multiple access instances, but discussion of this is beyond the multiple access instances, but discussion of this is beyond the
current scope. current scope.
A key consideration is whether active measurements will be conducted A key consideration is whether active measurements will be conducted
with user traffic present (In-Service testing), or not present (Out- with user traffic present (In-Service testing), or not present (Out-
of-Service testing), such as during pre-service testing or of-Service testing), such as during pre-service testing or
maintenance that interrupts service temporarily. Out-of-Service maintenance that interrupts service temporarily. Out-of-Service
testing includes activities described as "service commissioning", testing includes activities described as "service commissioning",
"service activation", and "planned maintenance". Both In-Service and "service activation", and "planned maintenance". Opportunistic In-
Out-of-Service testing are within the scope of this problem. Service testing when there is no user traffic present throughout the
test interval is essentially equivalent to Out-of-Service testing.
Both In-Service and Out-of-Service testing are within the scope of
this problem.
It is a non-goal to solve the measurement protocol specification It is a non-goal to solve the measurement protocol specification
problem in this memo. problem in this memo.
It is a non-goal to standardize methods of measurement in this memo. It is a non-goal to standardize methods of measurement in this memo.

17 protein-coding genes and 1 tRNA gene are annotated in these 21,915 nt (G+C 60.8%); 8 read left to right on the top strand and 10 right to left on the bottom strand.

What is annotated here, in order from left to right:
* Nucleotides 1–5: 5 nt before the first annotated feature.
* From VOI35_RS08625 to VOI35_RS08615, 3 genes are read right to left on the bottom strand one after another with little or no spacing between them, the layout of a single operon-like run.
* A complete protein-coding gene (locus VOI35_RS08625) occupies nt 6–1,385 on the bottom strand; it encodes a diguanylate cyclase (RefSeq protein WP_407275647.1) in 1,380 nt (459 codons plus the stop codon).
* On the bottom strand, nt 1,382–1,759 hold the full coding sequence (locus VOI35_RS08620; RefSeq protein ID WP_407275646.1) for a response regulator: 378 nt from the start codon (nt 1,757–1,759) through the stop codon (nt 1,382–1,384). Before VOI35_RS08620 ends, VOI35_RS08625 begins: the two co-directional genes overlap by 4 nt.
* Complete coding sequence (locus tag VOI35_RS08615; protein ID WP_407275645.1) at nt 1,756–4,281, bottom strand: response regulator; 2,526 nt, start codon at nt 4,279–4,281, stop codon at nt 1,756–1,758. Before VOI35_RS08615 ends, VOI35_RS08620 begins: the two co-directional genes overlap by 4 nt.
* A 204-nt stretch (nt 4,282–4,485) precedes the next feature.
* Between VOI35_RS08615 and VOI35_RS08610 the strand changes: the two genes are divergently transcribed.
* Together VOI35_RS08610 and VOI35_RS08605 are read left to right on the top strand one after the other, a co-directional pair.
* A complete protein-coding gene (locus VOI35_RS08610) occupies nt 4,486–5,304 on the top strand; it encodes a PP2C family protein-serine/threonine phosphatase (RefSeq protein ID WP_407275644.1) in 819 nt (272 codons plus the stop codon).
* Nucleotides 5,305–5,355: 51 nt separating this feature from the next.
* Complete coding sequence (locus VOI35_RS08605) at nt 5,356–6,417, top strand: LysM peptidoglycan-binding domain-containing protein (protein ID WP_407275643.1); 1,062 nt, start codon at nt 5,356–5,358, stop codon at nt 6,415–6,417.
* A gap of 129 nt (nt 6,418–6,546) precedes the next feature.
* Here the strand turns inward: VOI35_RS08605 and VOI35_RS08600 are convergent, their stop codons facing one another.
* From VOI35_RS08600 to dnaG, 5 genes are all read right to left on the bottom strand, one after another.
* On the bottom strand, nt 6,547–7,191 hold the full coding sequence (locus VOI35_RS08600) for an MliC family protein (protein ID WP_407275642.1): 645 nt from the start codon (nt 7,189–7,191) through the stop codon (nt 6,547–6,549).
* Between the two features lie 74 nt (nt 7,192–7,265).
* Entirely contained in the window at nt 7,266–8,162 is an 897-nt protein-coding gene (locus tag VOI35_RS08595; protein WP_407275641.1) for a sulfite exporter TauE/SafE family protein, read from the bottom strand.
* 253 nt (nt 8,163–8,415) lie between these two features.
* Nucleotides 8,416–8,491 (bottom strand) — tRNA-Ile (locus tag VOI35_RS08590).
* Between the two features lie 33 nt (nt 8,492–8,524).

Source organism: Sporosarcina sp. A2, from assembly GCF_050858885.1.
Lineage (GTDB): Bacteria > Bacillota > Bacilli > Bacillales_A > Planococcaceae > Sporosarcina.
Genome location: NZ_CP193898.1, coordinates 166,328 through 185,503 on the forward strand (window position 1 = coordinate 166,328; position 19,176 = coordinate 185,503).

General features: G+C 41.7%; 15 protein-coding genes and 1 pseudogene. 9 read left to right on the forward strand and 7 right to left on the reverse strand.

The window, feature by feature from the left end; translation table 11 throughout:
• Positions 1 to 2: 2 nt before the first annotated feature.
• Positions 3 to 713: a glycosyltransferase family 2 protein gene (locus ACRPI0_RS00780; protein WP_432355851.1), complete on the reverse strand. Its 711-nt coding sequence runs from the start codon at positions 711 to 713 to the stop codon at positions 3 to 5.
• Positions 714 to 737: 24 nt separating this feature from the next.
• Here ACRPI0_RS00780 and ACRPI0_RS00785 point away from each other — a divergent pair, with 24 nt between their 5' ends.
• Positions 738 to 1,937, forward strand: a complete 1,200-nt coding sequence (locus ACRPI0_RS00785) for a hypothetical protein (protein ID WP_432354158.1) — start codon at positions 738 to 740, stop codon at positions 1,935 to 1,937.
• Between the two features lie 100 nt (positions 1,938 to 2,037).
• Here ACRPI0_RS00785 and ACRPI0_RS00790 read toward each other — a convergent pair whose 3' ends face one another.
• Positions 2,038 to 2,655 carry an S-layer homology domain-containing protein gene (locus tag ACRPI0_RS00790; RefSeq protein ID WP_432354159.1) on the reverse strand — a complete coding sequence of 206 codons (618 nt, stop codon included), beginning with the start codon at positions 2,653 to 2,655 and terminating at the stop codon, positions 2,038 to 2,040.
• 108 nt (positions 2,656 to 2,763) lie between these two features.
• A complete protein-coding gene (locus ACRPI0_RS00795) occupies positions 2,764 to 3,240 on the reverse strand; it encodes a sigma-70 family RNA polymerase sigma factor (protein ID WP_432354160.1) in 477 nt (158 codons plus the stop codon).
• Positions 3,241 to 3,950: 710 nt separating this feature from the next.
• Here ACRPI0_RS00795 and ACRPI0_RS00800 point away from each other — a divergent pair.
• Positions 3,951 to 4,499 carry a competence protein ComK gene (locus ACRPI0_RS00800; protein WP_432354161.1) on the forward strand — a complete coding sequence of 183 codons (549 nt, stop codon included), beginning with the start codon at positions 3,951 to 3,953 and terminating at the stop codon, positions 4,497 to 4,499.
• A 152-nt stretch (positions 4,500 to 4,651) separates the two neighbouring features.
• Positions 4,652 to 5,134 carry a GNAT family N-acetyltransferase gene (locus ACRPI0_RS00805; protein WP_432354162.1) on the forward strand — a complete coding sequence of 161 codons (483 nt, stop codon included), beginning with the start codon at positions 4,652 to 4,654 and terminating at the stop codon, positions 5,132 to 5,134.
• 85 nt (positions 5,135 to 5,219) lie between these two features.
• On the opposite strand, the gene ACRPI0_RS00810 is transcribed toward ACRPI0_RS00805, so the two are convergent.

However, the problem statement will mandate that support for one or However, the problem statement will mandate that support for one or
more categories of rate measurement methods and adequate control more categories of rate measurement methods and adequate control
features for the methods in the test protocol. features for the methods in the test protocol.
3. Active Rate Measurement 3. Active Rate Measurement
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The test protocol SHALL support test packet ensemble generation The test protocol SHALL support test packet ensemble generation
(category 3), as this appears to minimize the demands on measurement (category 3), as this appears to minimize the demands on measurement
accuracy. Other stream generation categories are OPTIONAL. accuracy. Other stream generation categories are OPTIONAL.
>>>>>> >>>>>>
Note: For measurement systems employing TCP Transport protocol, the Note: For measurement systems employing TCP Transport protocol, the
ability to generate specific stream characteristics requires a sender ability to generate specific stream characteristics requires a sender
with the ability to establish and prime the connection such that the with the ability to establish and prime the connection such that the
desired stream characteristics are allowed. See Mathis' work in desired stream characteristics are allowed. See Mathis' work in
progress for more background [draft-mathis-ippm-model-based-metrics]. progress for more background [I-D.mathis-ippm-model-based-metrics].
The general requirement statements needed to describe an "open-loop" The general requirement statements needed to describe an "open-loop"
TCP sender require some additional discussion. TCP sender require some additional discussion.
It may also be useful to specify a control for Bulk Transfer Capacity It may also be useful to specify a control for Bulk Transfer Capacity
measurement with fully-specified TCP senders and receivers, as measurement with fully-specified TCP senders and receivers, as
envisioned in [RFC3148], but this would be a brute-force assessment envisioned in [RFC3148], but this would be a brute-force assessment
which does not follow the conservative tenets of IPPM measurement. which does not follow the conservative tenets of IPPM measurement
[RFC2330].
>>>>>> >>>>>>
Measurements for each test packet transferred between SENDER and Measurements for each test packet transferred between SENDER and